Recently, former NASA Administrator Sean O’Keefe and former astronaut, NASA Chief Scientist and NASA Associate Administrator for Science John Grunsfeld published an op-ed in Florida Today that advanced the supposition that “Joe Biden is the best choice for space progress.” Unfortunately, aside from a few statements filled with platitudes, former Vice President Biden has not provided any evidence that the supposition has any basis in reality. Indeed, the near sum total of the argument was based on an alleged foreign policy expertise that Biden lacks.
Biden, as vice president, did not have any influence on President Barack Obama’s space policy. However, he is associated with that policy, which included the high handed and abrupt cancellation of President George W. Bush’s Constellation deep space exploration program. The cancellation without a sensible substitute delayed America’s space progress for almost a decade. Because the decision was taken without consultation with Congress, Mr. Obama destroyed the trust that his administration had with the legislative body on space matters, which inhibited acceptance of the one good space decision he undertook, the Commercial Crew program.
President Donald Trump, on the other hand, has undertaken a series of measures that have made him the greatest space president since John F. Kennedy.
Trump started the Artemis program, sending America back to the moon and eventually on to Mars. Artemis is to be undertaken with a number of international and commercial partners, leading to the establishment of a permanent outpost at the moon’s south pole.
The current president has also built on Obama’s Commercial Crew program by supporting measures that will encourage the economic development of space, including lunar and asteroid mining and space tourism. He has used the Commercial Crew model to acquire crewed lunar landers that will take the “first woman and the next man” to the moon’s surface by 2024.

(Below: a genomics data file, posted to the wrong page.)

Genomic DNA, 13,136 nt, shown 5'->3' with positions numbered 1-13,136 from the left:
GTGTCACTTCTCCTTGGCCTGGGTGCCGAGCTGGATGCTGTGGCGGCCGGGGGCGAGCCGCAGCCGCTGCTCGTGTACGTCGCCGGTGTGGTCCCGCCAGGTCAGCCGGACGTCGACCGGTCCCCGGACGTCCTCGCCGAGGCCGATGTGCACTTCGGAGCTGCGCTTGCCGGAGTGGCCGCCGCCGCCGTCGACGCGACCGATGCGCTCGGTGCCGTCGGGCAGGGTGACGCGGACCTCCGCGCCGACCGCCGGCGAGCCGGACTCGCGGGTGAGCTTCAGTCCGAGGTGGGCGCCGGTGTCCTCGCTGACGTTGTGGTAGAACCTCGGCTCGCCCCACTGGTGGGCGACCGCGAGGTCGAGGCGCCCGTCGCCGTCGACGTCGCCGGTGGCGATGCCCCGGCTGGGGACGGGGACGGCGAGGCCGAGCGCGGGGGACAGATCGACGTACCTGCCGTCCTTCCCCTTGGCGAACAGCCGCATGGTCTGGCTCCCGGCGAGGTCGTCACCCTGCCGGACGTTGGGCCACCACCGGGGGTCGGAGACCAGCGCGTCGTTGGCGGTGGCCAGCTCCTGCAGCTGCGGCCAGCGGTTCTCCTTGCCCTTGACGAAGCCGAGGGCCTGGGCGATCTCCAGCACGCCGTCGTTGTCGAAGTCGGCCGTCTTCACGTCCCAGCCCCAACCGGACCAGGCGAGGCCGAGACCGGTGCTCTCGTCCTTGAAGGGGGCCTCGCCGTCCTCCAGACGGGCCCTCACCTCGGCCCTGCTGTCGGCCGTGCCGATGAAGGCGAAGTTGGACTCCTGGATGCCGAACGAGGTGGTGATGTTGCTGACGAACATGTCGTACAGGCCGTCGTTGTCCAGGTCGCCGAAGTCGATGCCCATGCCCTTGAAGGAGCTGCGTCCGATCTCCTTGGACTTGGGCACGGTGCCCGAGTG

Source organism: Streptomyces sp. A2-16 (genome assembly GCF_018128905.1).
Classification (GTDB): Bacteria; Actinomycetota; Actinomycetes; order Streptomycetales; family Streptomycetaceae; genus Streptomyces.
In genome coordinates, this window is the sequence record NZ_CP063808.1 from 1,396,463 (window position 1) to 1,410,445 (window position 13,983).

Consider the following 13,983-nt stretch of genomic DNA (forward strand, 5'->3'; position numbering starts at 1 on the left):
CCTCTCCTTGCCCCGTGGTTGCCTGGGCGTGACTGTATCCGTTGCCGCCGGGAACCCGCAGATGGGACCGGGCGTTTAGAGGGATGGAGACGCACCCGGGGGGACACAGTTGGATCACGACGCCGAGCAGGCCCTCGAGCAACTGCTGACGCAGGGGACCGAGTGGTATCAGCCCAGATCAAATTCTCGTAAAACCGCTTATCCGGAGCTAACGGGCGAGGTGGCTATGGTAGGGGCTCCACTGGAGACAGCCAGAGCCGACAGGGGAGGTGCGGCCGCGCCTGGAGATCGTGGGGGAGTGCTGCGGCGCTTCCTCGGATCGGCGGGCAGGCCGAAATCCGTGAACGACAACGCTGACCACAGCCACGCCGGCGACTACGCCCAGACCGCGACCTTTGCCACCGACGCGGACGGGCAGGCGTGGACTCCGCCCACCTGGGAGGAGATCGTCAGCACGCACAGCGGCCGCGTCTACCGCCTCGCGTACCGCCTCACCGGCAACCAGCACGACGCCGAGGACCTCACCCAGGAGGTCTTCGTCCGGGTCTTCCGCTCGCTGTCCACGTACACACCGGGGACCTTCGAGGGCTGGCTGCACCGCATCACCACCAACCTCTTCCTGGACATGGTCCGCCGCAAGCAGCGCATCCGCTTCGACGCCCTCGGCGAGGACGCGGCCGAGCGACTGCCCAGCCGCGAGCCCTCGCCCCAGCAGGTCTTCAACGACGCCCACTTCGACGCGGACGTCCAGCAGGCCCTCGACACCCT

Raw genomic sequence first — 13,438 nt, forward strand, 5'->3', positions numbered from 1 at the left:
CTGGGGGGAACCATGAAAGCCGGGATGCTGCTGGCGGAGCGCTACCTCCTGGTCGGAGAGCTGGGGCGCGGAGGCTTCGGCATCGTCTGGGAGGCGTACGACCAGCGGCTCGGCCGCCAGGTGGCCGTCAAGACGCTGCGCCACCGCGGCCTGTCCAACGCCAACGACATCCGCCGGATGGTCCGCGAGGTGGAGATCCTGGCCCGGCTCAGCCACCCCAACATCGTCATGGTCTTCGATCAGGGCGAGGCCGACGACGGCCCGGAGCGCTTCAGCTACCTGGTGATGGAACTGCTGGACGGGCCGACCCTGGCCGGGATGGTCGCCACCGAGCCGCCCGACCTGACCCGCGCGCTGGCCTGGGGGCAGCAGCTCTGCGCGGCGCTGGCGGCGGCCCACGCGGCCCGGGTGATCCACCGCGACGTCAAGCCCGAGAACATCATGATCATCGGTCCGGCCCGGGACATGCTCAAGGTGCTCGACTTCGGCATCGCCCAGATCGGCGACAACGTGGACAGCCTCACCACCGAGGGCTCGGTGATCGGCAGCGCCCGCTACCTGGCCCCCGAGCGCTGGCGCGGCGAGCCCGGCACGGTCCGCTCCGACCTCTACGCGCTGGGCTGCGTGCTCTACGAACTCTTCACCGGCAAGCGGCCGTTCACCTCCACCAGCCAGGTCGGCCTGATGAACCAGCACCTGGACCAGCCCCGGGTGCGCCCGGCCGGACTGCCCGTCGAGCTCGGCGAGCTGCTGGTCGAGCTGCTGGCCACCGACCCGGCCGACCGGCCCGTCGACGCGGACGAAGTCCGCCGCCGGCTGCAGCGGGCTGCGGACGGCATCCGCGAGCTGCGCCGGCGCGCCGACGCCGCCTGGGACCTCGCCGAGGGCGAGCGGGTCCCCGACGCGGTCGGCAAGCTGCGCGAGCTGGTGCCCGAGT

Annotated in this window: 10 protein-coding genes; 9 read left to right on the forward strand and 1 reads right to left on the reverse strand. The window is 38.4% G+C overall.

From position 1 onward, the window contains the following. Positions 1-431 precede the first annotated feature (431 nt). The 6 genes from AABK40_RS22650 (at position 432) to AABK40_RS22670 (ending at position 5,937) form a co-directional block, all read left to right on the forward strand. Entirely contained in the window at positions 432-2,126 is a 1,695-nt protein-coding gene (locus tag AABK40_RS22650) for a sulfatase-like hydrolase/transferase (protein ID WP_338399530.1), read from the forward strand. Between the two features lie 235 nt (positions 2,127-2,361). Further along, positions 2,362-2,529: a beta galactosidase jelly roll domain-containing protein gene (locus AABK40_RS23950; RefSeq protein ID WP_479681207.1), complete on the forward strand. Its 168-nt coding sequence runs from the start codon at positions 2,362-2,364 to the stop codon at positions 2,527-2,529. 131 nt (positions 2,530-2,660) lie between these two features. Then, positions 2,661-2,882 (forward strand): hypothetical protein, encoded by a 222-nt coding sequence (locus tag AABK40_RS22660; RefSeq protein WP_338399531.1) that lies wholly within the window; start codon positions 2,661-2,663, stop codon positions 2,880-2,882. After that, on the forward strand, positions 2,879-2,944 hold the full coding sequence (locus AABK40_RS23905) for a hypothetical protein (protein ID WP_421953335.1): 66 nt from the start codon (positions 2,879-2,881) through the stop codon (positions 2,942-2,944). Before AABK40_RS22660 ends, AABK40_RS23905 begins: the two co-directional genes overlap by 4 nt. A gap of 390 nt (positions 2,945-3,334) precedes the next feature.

Trump’s appointment of Jim Bridenstine as NASA Administrator has proven to be one of the most brilliant of his presidency. Despite being subjected to a contentious confirmation process, led by Florida’s former senior senator, Bill Nelson, Bridenstine has not only won over many of his former critics, he has forged international and commercial alliances to further America’s space effort. Despite having been a conservative Republican congressman, Bridenstine has pursued a relentlessly nonpartisan effort to sell the Artemis program on Capitol Hill.
Finally, recognizing the increasing importance of space for America’s national security, Trump has established a new branch of the United States military, the US Space Force. The Space Force’s mandate is to defend America’s space assets upon which the country’s economy and safety depend against enemy action.
The Trump Administration’s approach to space policy has recently been published by the White House.
In short, Mr. Biden has a tall mountain to climb if he means to prove that he is the better option to ensure that America has a future in space. Of course, some concrete steps are available to him should he decide to make space an issue in the presidential campaign.
Biden could make a speech expressing his thoughts about what specifically NASA’s space program would look like in his hypothetical presidency. He could offer support for the Artemis program, as the draft Democratic Platform does in the Investing in the Engines of Job Creation section. He can answer questions about how his administration would encourage commercial space development, how he regards national security aspects of space, and how much political capital and funding he is willing to expend to encourage progress in space.
One practical way that Mr. Biden can prove his space credibility is to use his influence as his party’s presumptive presidential nominee to urge House and Senate Democrats to support full funding of the Trump administration’s FY 2021 request for NASA funding. Thus far, House Democrats have offered a flat NASA budget, placing the goal of an American return to the moon by 2024 in jeopardy.
Absent any evidence to the contrary from Team Biden, the voter for whom an American space future is important must conclude that Donald Trump would be best suited for ensuring the future becomes reality.
Mark Whittington, who writes frequently about space and politics, has published a political study of space exploration entitled Why is It So Hard to Go Back to the Moon? as well as The Moon, Mars and Beyond. He blogs at Curmudgeons Corner. He is published in the Wall Street Journal, Forbes, The Hill, USA Today, the LA Times, and the Washington Post, among other venues.